The objective of this study was to evaluate the level of exposure to respirable crystalline silica (RCS) among concrete finishers and to identify the size distribution of particles from concrete finishing work at apartment complex construction sites.
Active personal air sampling (n = 129) was conducted at eight apartment complex construction sites by using filters with aluminum cyclones. Local air sampling for the size distribution of the particles (n = 6) was carried out by using a mylar substrate with cascade impactors. Crystalline silica was analyzed by Fourier-transform infrared spectroscopy (FTIR). The collected personal samples were sorted by the type of job task (concrete chipping, grinding, and plastering) at four types of workplaces (exterior walls, walls inside apartment units, staircases, and underground parking lots).
The geometric mean (GM) of the RCS concentration according to type of job tasks was highest in concrete grinding (2.06 mg m-3), followed by concrete chipping (0.12 mg m-3), and plastering work (0.003 mg m-3). The GM of the RCS concentration in concrete grinding work differed by the type of workplaces. The highest concentration of RCS was measured in the staircases (4.18 mg m-3), followed by the inside walls of apartment units (2.76 mg m-3), underground parking lots (1.30 mg m-3), and exterior walls (0.89 mg m-3). The mass fraction of inhalable, thoracic, and respirable crystalline silica from concrete chipping was 73.9%, 40.2%, and 17.9% and 76.0%, 46.3%, and 19.7% from concrete grinding, respectively.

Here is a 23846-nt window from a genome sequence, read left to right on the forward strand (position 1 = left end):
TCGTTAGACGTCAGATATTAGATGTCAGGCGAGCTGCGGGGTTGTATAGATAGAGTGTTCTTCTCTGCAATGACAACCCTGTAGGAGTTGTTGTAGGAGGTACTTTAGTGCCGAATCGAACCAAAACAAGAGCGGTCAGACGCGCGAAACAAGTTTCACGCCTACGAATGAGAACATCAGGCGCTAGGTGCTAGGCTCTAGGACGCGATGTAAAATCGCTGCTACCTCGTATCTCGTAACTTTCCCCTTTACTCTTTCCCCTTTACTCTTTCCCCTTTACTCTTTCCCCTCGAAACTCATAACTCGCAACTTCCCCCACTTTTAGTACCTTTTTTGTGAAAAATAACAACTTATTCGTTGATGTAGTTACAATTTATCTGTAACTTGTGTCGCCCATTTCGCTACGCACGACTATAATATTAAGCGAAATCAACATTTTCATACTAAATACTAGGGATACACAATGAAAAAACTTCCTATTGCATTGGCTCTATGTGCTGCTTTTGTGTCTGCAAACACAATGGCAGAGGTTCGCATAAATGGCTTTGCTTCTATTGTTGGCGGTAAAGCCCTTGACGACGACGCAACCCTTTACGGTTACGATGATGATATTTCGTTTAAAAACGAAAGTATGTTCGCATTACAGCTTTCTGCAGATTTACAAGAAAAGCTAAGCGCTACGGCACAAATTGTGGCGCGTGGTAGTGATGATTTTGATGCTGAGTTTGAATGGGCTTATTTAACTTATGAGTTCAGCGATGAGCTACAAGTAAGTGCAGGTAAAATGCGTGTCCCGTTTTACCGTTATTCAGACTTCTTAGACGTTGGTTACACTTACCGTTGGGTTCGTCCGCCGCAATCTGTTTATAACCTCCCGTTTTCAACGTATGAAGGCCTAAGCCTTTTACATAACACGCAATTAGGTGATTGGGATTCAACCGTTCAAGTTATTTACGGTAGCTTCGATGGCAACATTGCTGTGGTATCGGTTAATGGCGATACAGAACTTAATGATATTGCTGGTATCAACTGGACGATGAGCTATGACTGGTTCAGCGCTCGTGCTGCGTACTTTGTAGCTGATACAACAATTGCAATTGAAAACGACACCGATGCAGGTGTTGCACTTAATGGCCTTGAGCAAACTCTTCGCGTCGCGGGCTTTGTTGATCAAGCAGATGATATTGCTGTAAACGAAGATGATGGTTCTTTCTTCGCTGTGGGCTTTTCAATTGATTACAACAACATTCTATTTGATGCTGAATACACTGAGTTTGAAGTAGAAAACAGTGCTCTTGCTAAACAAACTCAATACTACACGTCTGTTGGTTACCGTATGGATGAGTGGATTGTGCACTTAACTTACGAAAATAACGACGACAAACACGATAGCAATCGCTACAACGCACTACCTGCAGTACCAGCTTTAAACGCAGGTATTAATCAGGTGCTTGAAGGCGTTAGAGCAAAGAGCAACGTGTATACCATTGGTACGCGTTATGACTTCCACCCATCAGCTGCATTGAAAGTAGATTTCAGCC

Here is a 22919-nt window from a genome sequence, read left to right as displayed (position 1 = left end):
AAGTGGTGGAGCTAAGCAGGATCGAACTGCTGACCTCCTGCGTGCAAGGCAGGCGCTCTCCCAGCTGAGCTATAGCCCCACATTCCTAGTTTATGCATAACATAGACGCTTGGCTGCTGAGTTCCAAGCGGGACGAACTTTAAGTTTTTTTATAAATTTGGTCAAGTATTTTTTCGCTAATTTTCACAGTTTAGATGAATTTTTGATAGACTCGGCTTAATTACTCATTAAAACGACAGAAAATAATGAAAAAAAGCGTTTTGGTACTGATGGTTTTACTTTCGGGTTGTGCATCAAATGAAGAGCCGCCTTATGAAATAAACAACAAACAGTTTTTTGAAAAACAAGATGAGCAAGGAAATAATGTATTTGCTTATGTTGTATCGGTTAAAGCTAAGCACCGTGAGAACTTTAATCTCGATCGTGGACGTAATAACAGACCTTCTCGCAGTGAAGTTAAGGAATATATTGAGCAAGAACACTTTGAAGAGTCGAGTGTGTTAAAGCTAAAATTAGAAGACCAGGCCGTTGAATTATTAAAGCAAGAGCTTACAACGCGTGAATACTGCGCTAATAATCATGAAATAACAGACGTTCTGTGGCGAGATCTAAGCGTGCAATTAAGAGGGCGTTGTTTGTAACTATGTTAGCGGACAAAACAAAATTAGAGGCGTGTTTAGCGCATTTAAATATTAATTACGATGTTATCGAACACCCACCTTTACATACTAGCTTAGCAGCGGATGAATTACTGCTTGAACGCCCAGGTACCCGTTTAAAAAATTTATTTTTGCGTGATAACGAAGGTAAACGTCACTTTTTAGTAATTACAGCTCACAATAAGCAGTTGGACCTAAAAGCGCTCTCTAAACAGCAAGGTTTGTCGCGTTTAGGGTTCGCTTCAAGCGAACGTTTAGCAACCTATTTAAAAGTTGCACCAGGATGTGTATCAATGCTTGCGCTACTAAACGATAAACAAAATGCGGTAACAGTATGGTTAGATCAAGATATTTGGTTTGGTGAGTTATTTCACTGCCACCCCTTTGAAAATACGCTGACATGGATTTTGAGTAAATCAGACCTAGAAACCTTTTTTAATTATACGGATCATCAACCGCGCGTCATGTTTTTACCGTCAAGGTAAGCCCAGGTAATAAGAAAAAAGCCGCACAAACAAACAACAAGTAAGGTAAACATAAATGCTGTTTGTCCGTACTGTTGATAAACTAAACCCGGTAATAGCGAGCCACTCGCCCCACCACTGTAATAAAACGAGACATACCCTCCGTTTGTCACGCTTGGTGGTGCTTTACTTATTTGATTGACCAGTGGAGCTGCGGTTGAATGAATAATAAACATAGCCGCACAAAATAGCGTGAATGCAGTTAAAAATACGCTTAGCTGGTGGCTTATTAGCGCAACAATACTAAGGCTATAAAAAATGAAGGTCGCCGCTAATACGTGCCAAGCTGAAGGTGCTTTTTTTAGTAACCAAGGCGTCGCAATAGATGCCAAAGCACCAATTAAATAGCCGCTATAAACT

Concrete finishing workers at apartment complex construction sites are exposed to unacceptably high concentrations of RCS. To protect concrete finishing workers’ health, dust-minimizing construction methods and the use of local exhaust ventilation system or wet method simultaneously with high-efficiency respirators must be applied. Further efforts to reduce total work time, and use air-purifying full-faced respirators should be made.